I will never forget the look on the face of the nurse who had poked my finger to test my blood sugar when the result popped up on the contraption I would become very acquainted with from that day forward. With wide eyes, she handed the meter to the doctor and put her hands over her mouth. The doctor at that point, rather flustered as he had just frozen a wart off of my little toe, said I believe you have diabetes. It was off to the emergency room from there, followed by multiple failed attempts to place an IV, an admission to the hospital, many tears and an overwhelming fear that I would not be able to bear children due to the movie Steel Magnolias. I was 15 years old and this occurred sometime in May of 1991. In the two months before what I now refer to as my, ‘Happy A1c’ month, I had dropped almost 20 pounds, could not quench my thirst or stop having to use the restroom and was exhausted. My inpatient hospitalization was at a primarily adult acute hospital. That being said I was visited by an endocrinologist then a dietician and my bedside nurse is who taught me how to administer insulin. I was scheduled upon discharge to see an outpatient CDE (Certified Diabetes Educator). In retrospect it is a sharp contrast to the educational approach at Phoenix Children’s Hospital for individuals newly diagnosed with diabetes.
Once home from the hospital I felt lost and very isolated. The tough “front” I displayed while hospitalized had turned into fear of the unknown. I knew only one other person with Type 1 diabetes in high school. My grandmother had Type 2 diabetes but that was a very different world than what I was attempting to navigate in. Then I had the good fortune of meeting Terry. She was the first CDE I met with to learn how to live well with diabetes. Terry had Type 1 diabetes as well and I instantly felt a connection to her. She had shared her story of her diagnosis as well as her experiences living with T1D and at that moment I knew I was not alone. Thanks to her real life wisdom, I realized I would not let diabetes manage me, I was going to manage it. It was Terry who inspired me to pursue a nursing career with a focus on diabetes. I received my bachelor of science in nursing from Arizona State University in 2001, and I obtained my CDE two years later while working at Phoenix Children’s Hospital.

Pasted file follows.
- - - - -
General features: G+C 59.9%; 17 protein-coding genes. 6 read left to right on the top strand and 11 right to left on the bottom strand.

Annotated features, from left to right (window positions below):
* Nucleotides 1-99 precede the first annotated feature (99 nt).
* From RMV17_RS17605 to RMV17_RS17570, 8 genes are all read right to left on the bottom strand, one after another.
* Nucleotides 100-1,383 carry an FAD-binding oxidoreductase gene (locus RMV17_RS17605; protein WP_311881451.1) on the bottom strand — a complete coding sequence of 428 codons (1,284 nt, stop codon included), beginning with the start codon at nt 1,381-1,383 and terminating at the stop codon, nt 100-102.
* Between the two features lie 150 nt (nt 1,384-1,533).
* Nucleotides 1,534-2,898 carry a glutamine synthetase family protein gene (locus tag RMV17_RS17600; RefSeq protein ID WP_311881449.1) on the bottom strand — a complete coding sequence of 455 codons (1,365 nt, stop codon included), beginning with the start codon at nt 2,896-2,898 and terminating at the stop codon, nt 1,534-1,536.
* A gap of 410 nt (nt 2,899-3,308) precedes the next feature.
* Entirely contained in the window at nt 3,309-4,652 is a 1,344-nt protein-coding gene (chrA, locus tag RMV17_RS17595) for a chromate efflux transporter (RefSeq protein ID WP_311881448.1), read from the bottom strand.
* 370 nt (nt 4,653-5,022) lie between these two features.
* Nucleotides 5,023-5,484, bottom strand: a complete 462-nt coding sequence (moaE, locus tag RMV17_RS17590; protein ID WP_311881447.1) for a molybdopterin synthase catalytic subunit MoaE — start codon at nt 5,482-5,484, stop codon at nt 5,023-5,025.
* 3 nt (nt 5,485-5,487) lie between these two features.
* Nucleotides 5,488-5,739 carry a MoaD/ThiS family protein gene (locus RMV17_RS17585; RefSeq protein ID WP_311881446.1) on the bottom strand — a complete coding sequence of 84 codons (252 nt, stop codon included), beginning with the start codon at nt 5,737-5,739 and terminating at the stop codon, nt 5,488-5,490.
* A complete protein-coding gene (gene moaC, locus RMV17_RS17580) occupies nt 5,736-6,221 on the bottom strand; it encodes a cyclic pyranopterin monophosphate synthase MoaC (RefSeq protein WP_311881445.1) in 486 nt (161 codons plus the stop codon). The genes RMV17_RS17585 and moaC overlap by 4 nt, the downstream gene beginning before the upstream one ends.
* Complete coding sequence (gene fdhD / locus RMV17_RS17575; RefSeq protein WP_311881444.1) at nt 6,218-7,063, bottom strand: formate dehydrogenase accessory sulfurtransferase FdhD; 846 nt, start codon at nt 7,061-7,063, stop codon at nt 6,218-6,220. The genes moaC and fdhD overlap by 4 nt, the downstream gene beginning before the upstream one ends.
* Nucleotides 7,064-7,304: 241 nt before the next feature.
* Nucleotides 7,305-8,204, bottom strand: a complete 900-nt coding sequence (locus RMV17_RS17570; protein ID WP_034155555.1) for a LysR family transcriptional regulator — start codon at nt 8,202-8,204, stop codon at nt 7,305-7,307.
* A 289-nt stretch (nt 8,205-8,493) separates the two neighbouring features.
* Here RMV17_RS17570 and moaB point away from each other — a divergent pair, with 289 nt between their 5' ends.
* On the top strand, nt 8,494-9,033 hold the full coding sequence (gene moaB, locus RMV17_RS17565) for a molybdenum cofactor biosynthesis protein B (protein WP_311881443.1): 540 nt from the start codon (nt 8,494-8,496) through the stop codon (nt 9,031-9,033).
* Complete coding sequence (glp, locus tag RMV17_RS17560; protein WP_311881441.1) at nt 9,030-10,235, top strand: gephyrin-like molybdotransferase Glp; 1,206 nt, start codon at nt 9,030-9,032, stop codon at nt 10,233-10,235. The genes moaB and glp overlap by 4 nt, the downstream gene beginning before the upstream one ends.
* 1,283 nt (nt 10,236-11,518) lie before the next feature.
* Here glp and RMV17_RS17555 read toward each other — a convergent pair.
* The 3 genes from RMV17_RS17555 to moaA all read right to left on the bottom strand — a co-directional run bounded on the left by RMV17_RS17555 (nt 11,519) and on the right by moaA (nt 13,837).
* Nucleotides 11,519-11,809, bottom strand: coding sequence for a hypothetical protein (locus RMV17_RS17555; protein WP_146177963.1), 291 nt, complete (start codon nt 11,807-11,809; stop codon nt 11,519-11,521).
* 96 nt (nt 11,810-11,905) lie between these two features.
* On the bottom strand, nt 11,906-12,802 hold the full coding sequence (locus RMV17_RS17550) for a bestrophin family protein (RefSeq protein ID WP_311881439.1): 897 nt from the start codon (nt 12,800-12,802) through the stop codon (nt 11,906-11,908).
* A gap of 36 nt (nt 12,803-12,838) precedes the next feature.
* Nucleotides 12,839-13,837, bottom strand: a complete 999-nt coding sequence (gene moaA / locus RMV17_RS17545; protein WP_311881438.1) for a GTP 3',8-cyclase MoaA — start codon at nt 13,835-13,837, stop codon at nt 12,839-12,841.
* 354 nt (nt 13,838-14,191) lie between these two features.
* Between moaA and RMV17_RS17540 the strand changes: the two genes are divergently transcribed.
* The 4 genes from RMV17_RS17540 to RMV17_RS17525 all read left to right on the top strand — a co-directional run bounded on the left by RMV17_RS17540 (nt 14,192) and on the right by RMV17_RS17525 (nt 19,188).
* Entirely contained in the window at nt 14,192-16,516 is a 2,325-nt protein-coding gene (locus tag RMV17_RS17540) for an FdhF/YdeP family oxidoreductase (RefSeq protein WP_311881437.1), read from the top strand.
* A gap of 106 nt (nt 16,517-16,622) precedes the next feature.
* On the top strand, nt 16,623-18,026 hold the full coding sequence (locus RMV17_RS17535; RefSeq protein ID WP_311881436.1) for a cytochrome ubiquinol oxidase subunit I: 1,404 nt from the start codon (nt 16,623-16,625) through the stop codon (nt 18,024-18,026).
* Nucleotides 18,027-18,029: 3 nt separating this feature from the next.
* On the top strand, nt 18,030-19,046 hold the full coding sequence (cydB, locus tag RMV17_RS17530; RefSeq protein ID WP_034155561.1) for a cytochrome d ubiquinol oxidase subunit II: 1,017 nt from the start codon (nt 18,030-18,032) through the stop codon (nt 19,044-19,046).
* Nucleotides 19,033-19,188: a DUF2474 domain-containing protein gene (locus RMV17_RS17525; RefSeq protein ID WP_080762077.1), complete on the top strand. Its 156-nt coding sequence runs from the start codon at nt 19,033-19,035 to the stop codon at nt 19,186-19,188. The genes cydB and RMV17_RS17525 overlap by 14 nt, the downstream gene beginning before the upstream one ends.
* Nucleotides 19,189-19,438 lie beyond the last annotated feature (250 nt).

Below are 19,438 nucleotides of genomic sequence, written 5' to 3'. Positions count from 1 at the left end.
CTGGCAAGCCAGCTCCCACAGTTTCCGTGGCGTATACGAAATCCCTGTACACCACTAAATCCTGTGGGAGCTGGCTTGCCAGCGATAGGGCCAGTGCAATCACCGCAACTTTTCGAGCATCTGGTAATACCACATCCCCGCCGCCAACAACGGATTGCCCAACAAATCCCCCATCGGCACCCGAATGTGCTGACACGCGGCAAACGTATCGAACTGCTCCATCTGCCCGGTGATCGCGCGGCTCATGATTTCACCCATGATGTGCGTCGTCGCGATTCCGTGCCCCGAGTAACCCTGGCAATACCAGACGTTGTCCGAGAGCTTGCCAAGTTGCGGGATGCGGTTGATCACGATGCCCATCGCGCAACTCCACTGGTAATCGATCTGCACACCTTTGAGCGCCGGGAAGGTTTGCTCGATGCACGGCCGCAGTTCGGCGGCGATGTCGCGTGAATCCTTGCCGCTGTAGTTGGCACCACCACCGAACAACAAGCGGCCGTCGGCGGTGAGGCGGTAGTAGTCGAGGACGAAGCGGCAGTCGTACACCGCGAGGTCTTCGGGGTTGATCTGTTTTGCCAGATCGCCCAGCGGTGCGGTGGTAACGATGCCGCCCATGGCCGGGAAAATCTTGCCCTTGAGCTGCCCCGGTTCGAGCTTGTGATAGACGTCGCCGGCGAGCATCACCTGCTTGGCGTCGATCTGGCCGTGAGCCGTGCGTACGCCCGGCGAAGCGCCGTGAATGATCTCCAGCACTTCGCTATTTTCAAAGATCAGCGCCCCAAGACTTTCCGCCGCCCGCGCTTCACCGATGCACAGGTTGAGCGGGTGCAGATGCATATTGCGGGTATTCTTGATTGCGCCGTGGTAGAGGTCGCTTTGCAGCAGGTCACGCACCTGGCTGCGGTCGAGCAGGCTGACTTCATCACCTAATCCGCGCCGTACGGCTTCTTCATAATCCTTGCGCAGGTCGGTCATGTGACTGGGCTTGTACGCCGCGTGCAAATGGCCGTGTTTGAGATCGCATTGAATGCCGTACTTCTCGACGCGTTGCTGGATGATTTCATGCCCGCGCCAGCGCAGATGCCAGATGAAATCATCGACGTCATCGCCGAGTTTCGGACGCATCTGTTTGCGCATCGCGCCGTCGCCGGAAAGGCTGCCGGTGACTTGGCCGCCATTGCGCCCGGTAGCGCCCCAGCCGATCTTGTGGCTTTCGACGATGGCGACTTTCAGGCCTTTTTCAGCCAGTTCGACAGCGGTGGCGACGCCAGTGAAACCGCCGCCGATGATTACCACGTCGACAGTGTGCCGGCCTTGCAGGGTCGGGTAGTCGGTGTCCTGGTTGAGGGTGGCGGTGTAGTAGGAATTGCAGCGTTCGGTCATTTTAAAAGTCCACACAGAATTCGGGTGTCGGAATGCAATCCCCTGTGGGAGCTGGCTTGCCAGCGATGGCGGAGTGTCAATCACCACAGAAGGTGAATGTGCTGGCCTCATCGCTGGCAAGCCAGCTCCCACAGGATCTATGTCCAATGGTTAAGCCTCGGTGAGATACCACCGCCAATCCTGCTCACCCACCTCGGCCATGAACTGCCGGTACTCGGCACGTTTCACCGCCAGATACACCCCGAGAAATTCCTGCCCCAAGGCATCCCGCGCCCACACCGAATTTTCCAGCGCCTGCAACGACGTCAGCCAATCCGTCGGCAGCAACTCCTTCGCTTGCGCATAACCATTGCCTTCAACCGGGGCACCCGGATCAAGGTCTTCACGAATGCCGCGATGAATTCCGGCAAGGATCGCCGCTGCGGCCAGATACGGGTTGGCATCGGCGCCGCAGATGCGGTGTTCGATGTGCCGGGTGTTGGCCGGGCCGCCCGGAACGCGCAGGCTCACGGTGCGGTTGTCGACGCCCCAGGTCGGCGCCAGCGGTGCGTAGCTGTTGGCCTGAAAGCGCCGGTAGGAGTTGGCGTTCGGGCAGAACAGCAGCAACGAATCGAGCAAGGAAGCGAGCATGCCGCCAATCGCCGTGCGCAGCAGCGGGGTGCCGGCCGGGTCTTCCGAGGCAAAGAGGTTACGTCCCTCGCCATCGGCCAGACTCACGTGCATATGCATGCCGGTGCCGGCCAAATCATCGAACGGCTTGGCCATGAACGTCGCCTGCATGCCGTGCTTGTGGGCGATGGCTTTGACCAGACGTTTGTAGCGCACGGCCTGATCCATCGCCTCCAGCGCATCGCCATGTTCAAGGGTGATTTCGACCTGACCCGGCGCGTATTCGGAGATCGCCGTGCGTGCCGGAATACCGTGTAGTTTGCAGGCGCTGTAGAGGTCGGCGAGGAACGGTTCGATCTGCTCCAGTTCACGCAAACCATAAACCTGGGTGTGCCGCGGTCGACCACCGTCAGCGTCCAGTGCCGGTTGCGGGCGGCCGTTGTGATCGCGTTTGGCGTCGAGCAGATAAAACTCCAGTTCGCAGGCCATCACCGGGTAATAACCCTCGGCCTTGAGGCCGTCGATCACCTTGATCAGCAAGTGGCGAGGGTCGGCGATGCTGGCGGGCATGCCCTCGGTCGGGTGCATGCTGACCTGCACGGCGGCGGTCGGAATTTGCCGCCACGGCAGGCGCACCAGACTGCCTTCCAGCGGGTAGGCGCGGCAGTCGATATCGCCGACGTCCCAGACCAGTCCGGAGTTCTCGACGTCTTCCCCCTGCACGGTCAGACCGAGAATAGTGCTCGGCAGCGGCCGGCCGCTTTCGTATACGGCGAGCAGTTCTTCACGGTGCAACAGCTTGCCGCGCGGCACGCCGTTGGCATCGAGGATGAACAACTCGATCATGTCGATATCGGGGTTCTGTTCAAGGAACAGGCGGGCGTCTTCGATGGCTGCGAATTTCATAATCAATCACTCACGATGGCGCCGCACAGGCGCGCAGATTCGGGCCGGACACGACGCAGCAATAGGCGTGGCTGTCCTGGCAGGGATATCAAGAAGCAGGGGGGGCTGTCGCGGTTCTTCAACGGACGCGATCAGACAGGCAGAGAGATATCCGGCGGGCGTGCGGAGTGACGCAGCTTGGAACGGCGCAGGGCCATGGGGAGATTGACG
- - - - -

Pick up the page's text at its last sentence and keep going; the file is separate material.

Over the course of my career I have been fortunate to meet many wonderful people ironically due to the misfortune of a diabetes diagnosis. Many have touched my heart but there was something very special about Alexi.
I recall walking into Alexi’s hospital room and instantly, I was struck by how similar our stories were. We were both 15 years old when faced with the devastating knowledge that life moving forward would be forever changed, life with Type 1 diabetes. Both of us were also determined to manage diabetes and not let it manage us. As the diabetes educator, I was hopeful to not only educate Alexi and her family on the technical aspects of successfully managing diabetes but more importantly impart that diabetes would not stand in the way of living life.
We were now bonded in a sisterhood of sorts, we were “betic soulmates.” I shared the story of my diagnosis with Alexi and showed her my pancreas on the outside, my pump, which afforded me the opportunity to enjoy a blueberry muffin for breakfast that morning (admittedly not the healthiest of choices but “real life” nonetheless). I strived for Alexi and her family to see that despite the fact that diabetes royally sucks, it would not stand in the way of living a fabulous life. In fact, it may even result in an aspiring and rewarding career.
Living with Type 1 has not been a cake walk and I have made many mistakes along the way. It is the hard lessons learned from these experiences that I find most valuable in my role as an educator. While an approach far from textbook, I realized that the sharing of such eased Alexi’s mind and offered a sense of empowerment to take the reigns of her diabetes.
As the years went on Alexi and I continued to share our experiences on the journey with Type 1. I squashed the Steel Magnolias fear by having two healthy children and proved that life goes on despite too much champagne on New Year’s Eve and blood sugars that are not always in target.
Having the opportunity to witness the successful, wonderful young woman Alexi has become is humbling and inspiring. I am thankful to have been able to pass on what Terry had instilled in me to Alexi. The diabetes journey has been less than fabulous at times but having people like Alexi in my life makes it worthwhile. Alexi often asks herself what I would do in certain situations and quite honestly I wonder what Alexi would do.
Read Alexi’s story, What would Chanda do?